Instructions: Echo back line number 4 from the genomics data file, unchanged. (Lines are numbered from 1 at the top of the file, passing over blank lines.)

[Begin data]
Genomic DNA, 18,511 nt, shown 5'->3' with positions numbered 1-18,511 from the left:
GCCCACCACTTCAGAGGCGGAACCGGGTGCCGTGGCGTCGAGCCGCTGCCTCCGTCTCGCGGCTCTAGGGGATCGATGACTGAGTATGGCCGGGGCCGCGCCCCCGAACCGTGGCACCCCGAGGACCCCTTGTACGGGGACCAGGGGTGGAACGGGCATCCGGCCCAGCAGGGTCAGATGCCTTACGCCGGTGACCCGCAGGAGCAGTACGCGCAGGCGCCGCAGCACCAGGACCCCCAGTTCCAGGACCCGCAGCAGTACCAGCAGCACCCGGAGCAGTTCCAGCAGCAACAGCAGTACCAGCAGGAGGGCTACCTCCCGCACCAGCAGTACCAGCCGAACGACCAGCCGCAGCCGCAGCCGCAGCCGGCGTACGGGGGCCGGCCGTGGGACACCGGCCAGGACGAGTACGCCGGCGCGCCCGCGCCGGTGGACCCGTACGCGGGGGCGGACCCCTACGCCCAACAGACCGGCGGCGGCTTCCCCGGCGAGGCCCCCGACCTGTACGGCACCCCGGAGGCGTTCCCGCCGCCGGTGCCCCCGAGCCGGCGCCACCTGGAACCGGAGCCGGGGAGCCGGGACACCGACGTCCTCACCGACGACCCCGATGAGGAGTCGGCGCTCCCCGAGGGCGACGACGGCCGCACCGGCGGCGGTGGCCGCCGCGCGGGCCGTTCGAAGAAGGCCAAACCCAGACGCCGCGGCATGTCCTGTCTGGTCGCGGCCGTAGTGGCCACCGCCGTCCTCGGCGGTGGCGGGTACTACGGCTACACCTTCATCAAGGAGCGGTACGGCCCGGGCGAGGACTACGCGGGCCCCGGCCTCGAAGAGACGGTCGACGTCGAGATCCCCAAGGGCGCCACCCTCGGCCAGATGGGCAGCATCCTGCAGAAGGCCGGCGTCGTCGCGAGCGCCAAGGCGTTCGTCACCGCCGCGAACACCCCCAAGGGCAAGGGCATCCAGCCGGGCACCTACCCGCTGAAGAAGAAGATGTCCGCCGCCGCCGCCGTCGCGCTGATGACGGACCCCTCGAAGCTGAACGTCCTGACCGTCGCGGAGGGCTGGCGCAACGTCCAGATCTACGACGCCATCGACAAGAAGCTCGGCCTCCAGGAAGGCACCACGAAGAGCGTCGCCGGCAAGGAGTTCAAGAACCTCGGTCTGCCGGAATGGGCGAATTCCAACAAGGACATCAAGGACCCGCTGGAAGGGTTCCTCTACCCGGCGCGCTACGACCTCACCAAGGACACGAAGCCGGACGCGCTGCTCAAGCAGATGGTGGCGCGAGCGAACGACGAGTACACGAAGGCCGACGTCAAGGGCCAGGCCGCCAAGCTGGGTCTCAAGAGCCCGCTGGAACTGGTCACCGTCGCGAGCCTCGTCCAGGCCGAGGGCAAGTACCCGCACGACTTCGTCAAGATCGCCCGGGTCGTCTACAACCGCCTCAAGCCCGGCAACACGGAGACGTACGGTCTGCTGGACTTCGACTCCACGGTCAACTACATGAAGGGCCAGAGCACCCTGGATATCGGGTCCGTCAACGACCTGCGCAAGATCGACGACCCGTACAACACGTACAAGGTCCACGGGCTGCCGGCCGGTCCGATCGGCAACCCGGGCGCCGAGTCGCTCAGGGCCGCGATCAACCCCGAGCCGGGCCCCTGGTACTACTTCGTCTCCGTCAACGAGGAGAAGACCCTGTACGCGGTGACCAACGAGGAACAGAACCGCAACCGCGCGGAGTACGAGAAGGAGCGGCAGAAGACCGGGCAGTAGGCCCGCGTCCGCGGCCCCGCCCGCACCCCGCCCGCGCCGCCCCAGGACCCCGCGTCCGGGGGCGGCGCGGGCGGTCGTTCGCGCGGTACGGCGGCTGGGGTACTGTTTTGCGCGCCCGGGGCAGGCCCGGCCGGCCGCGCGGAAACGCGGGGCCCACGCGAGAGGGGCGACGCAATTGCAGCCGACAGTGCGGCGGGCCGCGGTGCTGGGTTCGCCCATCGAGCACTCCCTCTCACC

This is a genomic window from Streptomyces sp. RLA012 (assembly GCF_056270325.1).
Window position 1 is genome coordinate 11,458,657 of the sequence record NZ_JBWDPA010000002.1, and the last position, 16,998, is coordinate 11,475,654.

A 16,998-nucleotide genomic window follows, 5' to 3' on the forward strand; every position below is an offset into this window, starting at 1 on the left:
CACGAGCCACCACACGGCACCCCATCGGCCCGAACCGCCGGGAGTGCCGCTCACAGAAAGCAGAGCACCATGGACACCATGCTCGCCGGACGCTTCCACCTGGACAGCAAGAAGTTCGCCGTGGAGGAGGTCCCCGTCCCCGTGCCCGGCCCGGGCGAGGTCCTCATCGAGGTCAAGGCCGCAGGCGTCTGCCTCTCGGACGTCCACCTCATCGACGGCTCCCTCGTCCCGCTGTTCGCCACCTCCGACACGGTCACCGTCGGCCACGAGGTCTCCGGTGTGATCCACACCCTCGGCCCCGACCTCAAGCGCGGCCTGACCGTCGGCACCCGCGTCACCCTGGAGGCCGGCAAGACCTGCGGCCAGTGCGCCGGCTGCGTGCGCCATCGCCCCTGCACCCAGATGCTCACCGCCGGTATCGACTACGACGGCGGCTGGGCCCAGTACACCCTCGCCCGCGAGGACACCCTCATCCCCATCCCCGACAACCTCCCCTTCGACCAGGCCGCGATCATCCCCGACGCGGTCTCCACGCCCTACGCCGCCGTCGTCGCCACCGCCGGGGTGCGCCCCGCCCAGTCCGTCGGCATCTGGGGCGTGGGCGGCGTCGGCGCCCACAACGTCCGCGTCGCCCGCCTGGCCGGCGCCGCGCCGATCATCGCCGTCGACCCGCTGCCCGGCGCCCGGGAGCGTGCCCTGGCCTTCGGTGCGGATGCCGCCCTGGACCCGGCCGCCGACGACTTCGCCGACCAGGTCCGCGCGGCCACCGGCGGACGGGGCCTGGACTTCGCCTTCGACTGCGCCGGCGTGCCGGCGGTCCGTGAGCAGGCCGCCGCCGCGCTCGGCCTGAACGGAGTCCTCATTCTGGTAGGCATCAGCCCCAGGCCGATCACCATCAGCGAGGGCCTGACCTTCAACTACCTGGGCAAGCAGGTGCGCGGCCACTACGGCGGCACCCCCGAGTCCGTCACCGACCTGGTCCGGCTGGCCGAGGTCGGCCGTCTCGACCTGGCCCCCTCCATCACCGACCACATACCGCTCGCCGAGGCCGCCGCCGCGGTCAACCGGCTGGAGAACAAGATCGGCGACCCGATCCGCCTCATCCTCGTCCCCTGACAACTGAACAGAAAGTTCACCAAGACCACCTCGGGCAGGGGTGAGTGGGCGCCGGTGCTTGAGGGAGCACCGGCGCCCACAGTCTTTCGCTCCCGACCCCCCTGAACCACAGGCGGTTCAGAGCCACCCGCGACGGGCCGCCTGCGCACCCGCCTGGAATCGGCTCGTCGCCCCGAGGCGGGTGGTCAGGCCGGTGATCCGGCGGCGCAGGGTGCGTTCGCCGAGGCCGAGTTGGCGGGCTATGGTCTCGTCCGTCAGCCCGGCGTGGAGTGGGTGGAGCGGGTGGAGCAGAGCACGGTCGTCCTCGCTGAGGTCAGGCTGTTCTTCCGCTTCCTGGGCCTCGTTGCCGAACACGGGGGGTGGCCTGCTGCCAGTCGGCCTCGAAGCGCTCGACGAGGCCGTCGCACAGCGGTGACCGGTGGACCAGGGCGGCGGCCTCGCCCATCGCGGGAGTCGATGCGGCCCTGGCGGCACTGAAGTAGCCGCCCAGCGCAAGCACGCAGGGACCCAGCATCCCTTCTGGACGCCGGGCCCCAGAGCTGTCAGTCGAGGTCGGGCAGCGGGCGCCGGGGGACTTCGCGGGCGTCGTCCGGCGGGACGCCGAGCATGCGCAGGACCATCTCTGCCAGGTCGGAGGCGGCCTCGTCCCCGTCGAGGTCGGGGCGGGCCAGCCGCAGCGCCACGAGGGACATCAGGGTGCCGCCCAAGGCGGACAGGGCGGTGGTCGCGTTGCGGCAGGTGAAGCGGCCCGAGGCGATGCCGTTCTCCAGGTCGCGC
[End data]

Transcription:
Window position 1 is genome coordinate 11,458,657 of the sequence record NZ_JBWDPA010000002.1, and the last position, 16,998, is coordinate 11,475,654.